Egg removal and intraspecific brood parasitism in the European starling (Sturnus vulgaris)
- Cite this article as:
- Lombardo, M.P., Power, H.W., Stouffer, P.C. et al. Behav Ecol Sociobiol (1989) 24: 217. doi:10.1007/BF00295201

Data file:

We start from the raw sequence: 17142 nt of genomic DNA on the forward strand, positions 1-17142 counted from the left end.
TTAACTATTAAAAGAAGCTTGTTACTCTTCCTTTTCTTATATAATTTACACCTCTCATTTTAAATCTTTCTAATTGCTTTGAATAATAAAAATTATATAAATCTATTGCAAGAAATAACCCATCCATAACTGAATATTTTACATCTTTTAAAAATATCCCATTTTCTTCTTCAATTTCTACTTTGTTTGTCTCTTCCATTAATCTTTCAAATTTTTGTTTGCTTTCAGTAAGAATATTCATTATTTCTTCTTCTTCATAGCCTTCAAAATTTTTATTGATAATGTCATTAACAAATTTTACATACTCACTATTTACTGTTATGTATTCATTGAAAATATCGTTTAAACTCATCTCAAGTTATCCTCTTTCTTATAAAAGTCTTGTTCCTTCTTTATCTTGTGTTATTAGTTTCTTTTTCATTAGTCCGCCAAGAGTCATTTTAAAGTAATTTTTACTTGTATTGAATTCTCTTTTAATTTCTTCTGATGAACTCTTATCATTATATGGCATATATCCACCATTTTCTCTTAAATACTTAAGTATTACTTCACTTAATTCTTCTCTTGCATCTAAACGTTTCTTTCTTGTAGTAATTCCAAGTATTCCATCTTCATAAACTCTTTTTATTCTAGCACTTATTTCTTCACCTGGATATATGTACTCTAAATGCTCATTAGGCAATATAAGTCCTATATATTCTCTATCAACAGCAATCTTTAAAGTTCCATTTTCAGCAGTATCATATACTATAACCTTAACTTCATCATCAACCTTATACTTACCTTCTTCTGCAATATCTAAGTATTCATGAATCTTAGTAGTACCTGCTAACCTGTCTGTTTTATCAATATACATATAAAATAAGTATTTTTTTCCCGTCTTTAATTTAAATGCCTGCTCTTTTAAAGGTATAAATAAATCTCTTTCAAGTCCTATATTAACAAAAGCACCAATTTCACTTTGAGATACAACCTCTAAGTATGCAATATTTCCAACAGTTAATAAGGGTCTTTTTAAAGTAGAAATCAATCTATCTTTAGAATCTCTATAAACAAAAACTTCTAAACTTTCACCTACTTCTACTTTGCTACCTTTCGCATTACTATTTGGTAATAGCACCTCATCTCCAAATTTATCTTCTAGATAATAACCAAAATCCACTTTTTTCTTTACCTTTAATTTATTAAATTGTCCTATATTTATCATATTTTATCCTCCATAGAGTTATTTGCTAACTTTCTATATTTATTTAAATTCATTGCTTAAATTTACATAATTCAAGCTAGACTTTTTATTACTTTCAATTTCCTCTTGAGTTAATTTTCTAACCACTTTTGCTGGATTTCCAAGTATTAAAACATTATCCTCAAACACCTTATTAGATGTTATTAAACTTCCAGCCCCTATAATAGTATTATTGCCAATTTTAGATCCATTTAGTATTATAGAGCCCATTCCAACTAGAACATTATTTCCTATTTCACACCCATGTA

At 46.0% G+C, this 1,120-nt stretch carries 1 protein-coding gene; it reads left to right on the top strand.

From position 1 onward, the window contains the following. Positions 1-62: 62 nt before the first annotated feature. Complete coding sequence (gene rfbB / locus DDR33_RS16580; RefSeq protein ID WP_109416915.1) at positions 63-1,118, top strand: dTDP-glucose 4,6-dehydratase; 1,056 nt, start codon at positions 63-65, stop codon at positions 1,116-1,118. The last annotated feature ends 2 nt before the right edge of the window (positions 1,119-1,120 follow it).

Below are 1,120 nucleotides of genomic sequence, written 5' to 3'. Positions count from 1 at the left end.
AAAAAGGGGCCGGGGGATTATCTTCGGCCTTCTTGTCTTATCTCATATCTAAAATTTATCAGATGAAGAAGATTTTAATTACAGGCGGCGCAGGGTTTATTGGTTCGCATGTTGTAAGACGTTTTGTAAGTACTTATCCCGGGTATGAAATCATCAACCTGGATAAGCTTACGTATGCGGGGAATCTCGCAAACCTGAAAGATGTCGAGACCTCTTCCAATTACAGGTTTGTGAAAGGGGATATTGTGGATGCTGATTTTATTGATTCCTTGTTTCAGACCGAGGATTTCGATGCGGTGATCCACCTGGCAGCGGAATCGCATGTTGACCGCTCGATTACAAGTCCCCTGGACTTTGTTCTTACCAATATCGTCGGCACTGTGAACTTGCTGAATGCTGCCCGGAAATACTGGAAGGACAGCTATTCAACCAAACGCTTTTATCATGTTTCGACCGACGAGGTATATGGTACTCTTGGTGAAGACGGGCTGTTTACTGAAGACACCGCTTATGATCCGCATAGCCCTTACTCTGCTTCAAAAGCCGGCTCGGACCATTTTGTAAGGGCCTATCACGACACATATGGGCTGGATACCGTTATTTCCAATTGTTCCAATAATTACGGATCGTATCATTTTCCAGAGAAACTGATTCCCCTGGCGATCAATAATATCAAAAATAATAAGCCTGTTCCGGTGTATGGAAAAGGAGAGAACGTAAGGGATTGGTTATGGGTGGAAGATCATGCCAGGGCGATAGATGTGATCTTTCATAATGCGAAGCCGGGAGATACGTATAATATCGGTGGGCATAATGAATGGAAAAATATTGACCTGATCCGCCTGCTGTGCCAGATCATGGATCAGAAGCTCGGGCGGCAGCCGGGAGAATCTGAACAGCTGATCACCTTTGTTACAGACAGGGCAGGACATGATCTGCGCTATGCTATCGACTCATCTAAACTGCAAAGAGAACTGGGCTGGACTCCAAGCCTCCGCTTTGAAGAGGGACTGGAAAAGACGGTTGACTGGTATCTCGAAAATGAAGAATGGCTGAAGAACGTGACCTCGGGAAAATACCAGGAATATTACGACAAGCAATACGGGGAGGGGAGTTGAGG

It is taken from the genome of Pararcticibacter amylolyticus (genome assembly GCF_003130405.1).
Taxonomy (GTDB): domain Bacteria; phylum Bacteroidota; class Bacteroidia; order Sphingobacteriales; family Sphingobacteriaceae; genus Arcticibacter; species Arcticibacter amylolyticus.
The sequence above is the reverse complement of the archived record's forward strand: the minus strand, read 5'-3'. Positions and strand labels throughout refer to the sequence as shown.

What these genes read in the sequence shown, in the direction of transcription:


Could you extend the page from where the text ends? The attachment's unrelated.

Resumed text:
From 1983 to 1986 we monitored 284 European starling (Sturnus vulgaris) nests in New Jersey for evidence of intraspecific brood parasitism and egg removal during the laying period. Egg removal occurred significantly more often at nests where intraspecific brood parasitism was detected (12 of 35 nests, 34%) than at unparasitized nests (23 of 249 nests, 9%). Brood parasitism (92% of parasitized nests) and egg removal (74% of nests with egg removal) were most common at nests where egg laying began in April of each year (i.e., early nests). Egg removal occurred at 26 (19%) and brood parasitism at 32 (23%) of 138 early nests. Both brood parasitism and egg removal were concentrated during the first four days in the laying period when brood parasitism is most likely to be successful and when host nests are most vulnerable to parasitism (Romagnano 1987). Both parasitism and removal usually involved a single egg at each nest. We detected brood parasitism and egg removal on the same day at five of 12 nests (42%) where both were observed. Because starlings do not remove foreign eggs from their nests once they begin laying (Stouffer et al. 1987) we hypothesize that parasite females sometimes removed host eggs while parasitizing nests.